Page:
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Palestinian leaders threaten to quit Mideast peace talks

Palestinian Authority leaders say U.S. efforts to find a solution to the settlement standoff have failed because Israel would not extend its moratorium on West Bank settlement construction.

October 03, 2010|By Maher Abukhater and Edmund Sanders, Los Angeles Times
  • Palestinian Authority President Mahmoud Abbas is shown at the meeting of Palestinian leaders in Ramallah.
Palestinian Authority President Mahmoud Abbas is shown at the meeting… (Abbas Momani, AFP/Getty…)

Reporting from Ramallah, West Bank, and Jerusalem — In the latest blow to Mideast peace talks, Palestinian leaders said Saturday that they had lost hope in U.S. efforts to find a solution to the settlement construction standoff and repeated their threat to quit direct negotiations unless Israel agrees to halt building in the West Bank.

After a three-hour meeting in Ramallah, the Palestine Liberation Organization's Executive Committee and the Fatah party's Central Committee stopped short of announcing their withdrawal from the discussions and indicated they would continue to talk in the coming days to U.S. Mideast envoy George Mitchell, who left the region Friday after making little progress in crafting a compromise.

A final decision could be announced after an Arab League meeting scheduled for Friday.

But in their bluntest terms yet, the Palestinians blamed Israel for refusing to renew its partial freeze on West Bank settlements and said they had no confidence in Washington's ability broker a deal.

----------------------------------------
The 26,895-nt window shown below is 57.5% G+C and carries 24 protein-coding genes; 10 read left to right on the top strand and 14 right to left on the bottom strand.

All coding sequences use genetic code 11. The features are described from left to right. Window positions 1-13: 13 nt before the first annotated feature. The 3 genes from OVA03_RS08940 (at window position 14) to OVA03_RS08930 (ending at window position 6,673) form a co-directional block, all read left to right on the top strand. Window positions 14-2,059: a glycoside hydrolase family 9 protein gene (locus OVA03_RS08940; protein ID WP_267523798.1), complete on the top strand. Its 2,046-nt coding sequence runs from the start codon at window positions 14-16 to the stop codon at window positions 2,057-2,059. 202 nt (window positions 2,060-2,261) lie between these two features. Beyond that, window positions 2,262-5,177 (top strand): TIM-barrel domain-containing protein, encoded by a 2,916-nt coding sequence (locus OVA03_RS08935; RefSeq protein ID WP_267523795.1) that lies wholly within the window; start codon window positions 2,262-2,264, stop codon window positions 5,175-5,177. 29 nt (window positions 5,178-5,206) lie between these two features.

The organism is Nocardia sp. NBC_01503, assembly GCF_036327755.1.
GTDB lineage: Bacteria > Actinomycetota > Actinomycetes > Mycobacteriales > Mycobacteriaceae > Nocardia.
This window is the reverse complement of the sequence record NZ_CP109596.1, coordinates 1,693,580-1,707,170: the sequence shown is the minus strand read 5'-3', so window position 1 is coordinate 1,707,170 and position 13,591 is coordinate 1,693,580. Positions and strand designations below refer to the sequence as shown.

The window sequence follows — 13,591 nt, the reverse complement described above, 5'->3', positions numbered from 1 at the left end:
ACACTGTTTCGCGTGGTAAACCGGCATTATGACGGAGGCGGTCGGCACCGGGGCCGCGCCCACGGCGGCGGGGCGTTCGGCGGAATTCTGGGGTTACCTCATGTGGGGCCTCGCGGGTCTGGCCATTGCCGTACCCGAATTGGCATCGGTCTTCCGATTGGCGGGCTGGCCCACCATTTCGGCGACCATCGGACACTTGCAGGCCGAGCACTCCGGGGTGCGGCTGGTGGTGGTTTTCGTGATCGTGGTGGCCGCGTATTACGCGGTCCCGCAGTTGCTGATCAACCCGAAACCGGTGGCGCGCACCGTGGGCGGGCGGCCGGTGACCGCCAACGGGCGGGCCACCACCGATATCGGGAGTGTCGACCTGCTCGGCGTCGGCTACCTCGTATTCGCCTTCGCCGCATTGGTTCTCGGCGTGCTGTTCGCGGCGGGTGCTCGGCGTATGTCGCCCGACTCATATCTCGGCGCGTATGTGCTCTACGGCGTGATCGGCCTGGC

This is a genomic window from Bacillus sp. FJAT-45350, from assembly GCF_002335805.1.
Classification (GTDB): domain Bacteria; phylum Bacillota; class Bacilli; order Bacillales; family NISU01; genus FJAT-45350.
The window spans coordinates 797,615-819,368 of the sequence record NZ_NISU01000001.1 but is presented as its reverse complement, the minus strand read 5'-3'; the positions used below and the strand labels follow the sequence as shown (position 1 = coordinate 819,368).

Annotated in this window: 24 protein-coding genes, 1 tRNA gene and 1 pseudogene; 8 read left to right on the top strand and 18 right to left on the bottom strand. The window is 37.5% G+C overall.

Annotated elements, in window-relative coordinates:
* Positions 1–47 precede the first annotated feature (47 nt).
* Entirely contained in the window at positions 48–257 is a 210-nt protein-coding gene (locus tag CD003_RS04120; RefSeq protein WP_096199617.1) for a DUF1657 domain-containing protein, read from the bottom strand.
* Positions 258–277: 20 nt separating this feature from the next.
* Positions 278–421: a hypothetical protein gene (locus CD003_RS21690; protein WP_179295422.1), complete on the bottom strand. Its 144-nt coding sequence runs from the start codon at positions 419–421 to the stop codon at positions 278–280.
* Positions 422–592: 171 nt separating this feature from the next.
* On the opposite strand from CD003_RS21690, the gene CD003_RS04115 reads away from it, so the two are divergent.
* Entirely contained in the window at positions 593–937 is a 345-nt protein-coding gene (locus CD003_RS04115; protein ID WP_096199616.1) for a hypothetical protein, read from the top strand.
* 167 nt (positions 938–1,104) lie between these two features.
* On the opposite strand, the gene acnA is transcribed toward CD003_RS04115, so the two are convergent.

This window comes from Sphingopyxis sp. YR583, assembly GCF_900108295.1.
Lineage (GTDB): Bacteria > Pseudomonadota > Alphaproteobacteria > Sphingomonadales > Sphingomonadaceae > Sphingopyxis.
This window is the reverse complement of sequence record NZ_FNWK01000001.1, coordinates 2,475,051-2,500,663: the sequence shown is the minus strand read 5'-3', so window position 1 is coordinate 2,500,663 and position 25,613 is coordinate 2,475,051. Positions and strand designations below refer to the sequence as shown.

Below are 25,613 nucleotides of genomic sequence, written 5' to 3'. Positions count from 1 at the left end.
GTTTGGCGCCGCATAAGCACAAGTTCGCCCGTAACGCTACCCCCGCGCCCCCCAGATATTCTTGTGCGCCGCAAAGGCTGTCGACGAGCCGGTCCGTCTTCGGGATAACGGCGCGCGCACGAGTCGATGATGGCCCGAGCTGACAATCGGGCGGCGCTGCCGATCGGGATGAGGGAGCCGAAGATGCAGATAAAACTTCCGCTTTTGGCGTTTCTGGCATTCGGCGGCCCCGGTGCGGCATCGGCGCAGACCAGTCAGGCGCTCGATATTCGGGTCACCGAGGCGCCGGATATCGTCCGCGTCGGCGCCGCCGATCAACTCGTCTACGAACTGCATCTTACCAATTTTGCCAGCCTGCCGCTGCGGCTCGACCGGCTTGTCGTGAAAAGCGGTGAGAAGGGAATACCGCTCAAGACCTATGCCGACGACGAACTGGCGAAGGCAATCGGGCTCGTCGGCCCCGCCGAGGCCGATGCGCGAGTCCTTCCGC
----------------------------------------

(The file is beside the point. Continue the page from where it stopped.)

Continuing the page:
"The U.S. tried to find a formula, but it failed because Israel would not respond," said Nabil abu Rudaineh, spokesman for Palestinian Authority President Mahmoud Abbas. "All efforts have reached a deadlock. There is no breakthrough, and conditions will be at a stalemate for a long time."

Israeli Prime Minister Benjamin Netanyahu has so far rebuffed calls from the U.S., U.N., European Union, Russia and Japan to extend the moratorium, which expired Sept. 26. Netanyahu, who is worried about a backlash from his conservative coalition government, has rejected a U.S. offer to provide advanced military equipment, the diplomatic backing in the U.N. and other concessions in exchange for a two-month extension, according to Israeli media.

In a statement Saturday, Netanyahu urged Palestinians to remain in the talks.

"The way to achieve an historic peace agreement between our two nations is to sit around the negotiating table, seriously and continuously, and not to leave it, because that is the place where the divisions between us will be resolved," Netanyahu said.

If talks collapse, Palestinians say they may appeal to the U.N. Security Council for a resolution calling for Israel to stop all settlement activities, said Bassam Salhi, a PLO member.

"The government of Israel bears full responsibility for the current impasse in the peace process," said Yasser Abed-Rabbo, secretary-general of the PLO's Executive Committee. "Stopping settlements is the tangible evidence of the seriousness of the negotiations and the entire political process."

Special correspondent Abukhater reported from Ramallah and Times staff writer Sanders from Jerusalem.

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